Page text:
Monday, January 17, 2022

Doctrine of In Pari Delicto Reviewed by Pennsylvania Supreme Court

In the case of Albert v. Sheeley’s Drug Store, Inc., No. 5 MAP 2021 (Pa. Dec. 22, 2021) (Maj. Op. by Wecht, J.)(Dissenting Op. by Dougherty, J.), the Pennsylvania Supreme Court addressed the issue of whether claims brought against a pharmacy on behalf of a decedent who overdosed on illegally obtained prescription drugs are barred by the doctrine of in pari delicto.

The Pennsylvania Supreme Court ruled that the trial court in Lackawanna County correctly applied the in pari delicto doctrine and, as such, the lower court’s decision was affirmed.

According to the Opinion, the Plaintiff’s decedent was struggling with substance abuse issues.  The decedent had a friend who had a mother who was suffering from blood cancer. The friend’s mother had been prescribed several opioid pain medications which she filled at a particular pharmacy. Family members called the drug store and placed a restriction on who could pick up the mother’s prescriptions.

The decedent and/or his friend allegedly were allowed by the pharmacy to pick up the sick mother's medication.  The decedent then allegedly ingested some of that medication and allegedly passed away as a result.

The Pennsylvania Supreme Court noted that the doctrine of in pari delicto is an equitable doctrine that precludes plaintiffs from recovering damages if their cause of action is based, at least partially, on their own illegal conduct. Other jurisdictions call this doctrine the wrongful conduct rule. The Latin phrase translates to English to “in equal fault.”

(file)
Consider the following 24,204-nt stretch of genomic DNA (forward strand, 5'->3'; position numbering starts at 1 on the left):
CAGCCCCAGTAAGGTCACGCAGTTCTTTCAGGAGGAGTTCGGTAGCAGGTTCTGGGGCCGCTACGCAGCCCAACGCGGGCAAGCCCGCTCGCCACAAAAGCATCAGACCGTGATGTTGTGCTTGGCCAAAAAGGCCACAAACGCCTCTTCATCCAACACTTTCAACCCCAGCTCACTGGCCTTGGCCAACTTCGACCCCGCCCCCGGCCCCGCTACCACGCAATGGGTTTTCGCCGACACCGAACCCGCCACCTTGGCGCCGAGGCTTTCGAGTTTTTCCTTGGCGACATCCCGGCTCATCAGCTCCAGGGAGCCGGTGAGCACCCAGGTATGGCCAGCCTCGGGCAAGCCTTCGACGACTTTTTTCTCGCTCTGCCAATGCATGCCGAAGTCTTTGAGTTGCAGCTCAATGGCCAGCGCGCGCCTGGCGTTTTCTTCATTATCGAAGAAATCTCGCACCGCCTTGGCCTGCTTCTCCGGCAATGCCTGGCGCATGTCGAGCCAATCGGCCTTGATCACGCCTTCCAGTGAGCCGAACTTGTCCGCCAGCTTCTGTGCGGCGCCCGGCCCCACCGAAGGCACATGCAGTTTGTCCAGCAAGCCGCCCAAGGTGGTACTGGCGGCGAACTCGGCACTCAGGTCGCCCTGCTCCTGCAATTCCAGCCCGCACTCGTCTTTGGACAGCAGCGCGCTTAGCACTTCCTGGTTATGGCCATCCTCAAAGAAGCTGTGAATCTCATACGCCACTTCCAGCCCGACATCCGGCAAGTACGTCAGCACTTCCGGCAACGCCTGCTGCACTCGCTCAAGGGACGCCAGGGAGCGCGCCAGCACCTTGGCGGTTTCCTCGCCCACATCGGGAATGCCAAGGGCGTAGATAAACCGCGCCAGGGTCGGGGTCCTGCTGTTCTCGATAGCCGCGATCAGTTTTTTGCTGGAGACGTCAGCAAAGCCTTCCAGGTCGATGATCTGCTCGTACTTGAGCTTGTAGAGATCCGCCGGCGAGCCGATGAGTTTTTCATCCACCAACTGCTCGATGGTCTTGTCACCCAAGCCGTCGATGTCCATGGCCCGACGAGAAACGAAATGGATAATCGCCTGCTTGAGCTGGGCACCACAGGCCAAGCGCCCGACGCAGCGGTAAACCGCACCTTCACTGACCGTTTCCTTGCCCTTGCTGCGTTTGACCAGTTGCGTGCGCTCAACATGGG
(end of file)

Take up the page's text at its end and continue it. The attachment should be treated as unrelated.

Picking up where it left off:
The rule of the doctrine is rooted in the theory that the court should not lend their aid to a Plaintiff whose cause of action stems from his or her own illegal conduct.

The trial court below in this matter entered judgment for the pharmacy concluding that the in pari delicto doctrine barred recovery given that the decedent’s death was caused, at least partially, by his own criminal conduct, i.e., possessing and consuming a controlled substance that was not prescribed to him.

After reviewing the case before it, the Pennsylvania Supreme Court found that the lower courts had correctly applied the in pari delicto on the facts presented.

Anyone wishing to review a copy of the Majority Opinion by Justice Wecht may click this LINK.  The Dissenting Opinion by Justice Dougherty may be viewed HERE.

I send thanks to Attorney James M. Beck for bringing this case to my attention.

Source of image:  Photo by Markus Winkler on

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